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Information for Building Owners and Contractors

Dust from lead paint is the most common cause of childhood lead poisoning. New York City banned lead paint for residential use in 1960. Even so, older buildings may still have lead paint on walls, windows, doors, and other surfaces. New York City's Local Law 1 of 2004 requires landlords to address lead paint hazards by investigating their property for any conditions that may cause peeling paint and safely making repairs.

NYC’s Primary Prevention of Lead Poisoning in Housing Law (Local Law 1 of 2004)

Local law 1 applies to New York City apartments in buildings built before 1960 (or between 1960 and 1978 if the owners knows that the building has lead paint) with 3 or more apartments and a child under the age of 6 lives in the apartment. If buildings covered by Local Law 1, building owners must:

  • Find out if any children younger than age 6 live in the building and inspect those apartments for lead paint hazards every year
  • Use lead safe work practices and trained workers when fixing lead paint hazards and when doing general repair work that disturbs lead paint
  • Hire firms certified by the U.S. Environmental Protection Agency (EPA) when disturbing more than 100 square feet of lead paint, replacing windows, or fixing violations issued by the New York City Department of Housing Preservation and Development (HPD)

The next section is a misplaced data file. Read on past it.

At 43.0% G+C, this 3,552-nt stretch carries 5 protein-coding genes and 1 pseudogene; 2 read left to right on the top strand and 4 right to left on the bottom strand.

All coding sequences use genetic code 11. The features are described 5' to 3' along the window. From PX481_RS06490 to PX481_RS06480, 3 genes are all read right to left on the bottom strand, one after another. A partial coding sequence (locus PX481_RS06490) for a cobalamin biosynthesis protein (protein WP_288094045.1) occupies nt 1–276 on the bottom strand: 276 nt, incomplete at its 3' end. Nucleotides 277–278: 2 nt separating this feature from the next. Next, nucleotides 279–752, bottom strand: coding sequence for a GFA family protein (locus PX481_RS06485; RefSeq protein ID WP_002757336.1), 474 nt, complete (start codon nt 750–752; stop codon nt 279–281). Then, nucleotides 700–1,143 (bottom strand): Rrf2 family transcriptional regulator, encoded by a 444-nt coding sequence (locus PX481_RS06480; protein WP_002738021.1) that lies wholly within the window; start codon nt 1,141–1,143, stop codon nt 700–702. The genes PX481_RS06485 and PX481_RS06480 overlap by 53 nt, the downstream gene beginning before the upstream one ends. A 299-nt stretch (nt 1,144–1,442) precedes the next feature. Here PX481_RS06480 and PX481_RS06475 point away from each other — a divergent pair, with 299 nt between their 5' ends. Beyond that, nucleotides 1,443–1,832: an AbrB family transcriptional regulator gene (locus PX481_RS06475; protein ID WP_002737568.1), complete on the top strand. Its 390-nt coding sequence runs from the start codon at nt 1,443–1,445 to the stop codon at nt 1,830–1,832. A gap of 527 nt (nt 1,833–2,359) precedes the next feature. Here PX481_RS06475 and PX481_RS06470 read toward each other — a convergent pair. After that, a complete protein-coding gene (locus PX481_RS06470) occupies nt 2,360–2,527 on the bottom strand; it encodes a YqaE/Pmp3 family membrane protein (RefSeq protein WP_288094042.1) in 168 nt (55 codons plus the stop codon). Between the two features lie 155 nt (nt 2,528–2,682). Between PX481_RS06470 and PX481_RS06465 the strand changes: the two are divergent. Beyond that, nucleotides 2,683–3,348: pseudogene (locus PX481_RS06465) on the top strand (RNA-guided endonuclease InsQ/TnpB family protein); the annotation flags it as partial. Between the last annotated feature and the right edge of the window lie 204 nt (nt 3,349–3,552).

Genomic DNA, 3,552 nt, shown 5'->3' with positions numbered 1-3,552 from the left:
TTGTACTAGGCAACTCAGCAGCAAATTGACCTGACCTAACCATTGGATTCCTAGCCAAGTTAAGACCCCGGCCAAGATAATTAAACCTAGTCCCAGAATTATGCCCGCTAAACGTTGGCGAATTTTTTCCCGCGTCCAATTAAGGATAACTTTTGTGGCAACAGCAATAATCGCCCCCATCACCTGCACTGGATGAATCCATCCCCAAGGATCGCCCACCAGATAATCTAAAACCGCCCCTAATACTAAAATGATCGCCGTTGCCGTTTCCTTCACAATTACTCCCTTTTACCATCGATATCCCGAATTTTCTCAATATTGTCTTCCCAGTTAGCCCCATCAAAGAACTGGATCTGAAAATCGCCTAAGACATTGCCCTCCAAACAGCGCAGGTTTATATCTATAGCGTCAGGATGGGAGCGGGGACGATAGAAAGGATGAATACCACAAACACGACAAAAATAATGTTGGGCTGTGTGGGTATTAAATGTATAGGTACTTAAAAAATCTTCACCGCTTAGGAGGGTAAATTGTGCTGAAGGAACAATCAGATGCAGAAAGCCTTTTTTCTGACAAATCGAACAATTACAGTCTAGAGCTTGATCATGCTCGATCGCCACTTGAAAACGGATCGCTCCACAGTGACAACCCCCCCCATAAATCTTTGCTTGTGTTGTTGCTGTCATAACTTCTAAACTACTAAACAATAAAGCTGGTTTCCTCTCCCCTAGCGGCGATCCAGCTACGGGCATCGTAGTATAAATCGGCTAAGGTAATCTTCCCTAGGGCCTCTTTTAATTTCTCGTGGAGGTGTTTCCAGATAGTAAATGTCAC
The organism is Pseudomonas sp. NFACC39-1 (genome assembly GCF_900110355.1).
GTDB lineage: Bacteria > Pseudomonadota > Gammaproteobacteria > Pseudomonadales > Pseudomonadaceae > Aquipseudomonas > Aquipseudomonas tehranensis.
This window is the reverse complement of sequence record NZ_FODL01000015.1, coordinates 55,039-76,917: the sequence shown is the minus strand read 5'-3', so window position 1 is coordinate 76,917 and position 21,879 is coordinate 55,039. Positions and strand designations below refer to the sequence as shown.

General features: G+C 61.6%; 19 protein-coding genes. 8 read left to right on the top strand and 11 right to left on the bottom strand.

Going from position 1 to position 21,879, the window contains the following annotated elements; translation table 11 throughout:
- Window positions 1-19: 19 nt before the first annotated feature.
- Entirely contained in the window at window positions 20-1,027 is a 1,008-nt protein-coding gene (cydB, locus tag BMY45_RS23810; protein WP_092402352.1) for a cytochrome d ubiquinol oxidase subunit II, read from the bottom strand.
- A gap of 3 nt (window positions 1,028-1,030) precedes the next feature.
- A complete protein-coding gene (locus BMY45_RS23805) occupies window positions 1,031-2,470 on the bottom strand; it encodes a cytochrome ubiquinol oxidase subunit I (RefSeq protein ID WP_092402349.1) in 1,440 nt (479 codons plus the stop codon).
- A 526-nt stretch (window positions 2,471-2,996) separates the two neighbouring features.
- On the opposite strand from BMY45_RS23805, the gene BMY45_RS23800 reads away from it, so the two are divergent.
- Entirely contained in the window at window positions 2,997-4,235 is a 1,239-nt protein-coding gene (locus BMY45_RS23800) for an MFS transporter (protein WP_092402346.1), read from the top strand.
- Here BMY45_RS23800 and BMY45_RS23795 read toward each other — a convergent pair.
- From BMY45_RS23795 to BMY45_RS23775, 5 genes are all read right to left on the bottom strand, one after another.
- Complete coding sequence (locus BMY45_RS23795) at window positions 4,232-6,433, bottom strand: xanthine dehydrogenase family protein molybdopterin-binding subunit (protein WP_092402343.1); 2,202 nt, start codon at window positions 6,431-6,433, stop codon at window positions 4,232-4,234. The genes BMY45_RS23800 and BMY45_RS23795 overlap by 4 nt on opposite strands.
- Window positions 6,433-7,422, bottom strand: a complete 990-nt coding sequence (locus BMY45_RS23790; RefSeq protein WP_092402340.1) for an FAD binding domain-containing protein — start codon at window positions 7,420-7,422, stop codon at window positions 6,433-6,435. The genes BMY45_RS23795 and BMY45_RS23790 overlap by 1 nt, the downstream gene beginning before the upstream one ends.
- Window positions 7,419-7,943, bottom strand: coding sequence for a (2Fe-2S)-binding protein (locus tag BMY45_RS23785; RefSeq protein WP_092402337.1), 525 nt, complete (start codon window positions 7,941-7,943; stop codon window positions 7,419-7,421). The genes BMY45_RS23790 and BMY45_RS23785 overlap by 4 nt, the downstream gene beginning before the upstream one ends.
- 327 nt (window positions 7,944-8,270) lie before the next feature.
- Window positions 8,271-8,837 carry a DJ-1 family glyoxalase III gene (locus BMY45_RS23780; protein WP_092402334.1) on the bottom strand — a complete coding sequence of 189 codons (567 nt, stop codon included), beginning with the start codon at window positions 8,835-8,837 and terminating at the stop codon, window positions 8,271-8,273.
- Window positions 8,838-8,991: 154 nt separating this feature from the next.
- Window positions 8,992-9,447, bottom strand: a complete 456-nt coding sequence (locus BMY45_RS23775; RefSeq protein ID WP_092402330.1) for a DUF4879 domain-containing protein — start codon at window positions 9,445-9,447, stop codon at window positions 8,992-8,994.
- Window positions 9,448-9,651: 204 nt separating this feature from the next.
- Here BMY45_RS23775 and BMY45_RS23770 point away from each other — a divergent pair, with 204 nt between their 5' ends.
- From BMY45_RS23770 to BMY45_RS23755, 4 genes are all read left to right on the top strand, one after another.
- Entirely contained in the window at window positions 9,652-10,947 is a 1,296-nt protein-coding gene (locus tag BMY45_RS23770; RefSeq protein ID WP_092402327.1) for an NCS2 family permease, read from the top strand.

• Repair lead paint hazards before a new tenant moves into an apartment
  • Keep records of all notices, inspections, repairs of lead paint hazards, and other matters related to the law.
  • Give a copy of the clearance dust wipe results to the tenant after the post-work clean-up is completed
Lead-Safe Work Methods

Building owners must use safe work practices and trained workers to fix lead paint hazards and when doing general repair work that disturbs lead paint.  Safe work practices include:

  • Never dry scrape or dry sand lead paint
  • Post warning signs around the work area
  • Tell tenants to stay out of the work area
  • Clean the work area with wet mops and HEPA vacuums every day and after the work is done
  • Remove all items that can be moved from the work area
  • Cover furniture that cannot be moved
  • Seal floors, doors, and other openings with plastic and waterproof tape
  • Hire a professional to check lead dust levels after the clean-up is completed

While repair work is happening, building owners must make sure trained workers clean the work area every day with wet mops and HEPA vacuums. For more information on lead safe work methods, call 311.

Federal Regulations:  The EPA “Renovation, Repair and Painting Rule” took effect on April 22, 2010. To learn more about this rule, you can check the EPA website. You can also call the EPA at 732-321-6671 for more information. You must still comply with all NYC local requirements including Local Law 1 of 2004 and all pertinent Health Code requirements..  Sign up for a free training class on RRP and Local Law 1.

Fax commencement of work and submitting lead dust sample reports to: 347-396-8926

 

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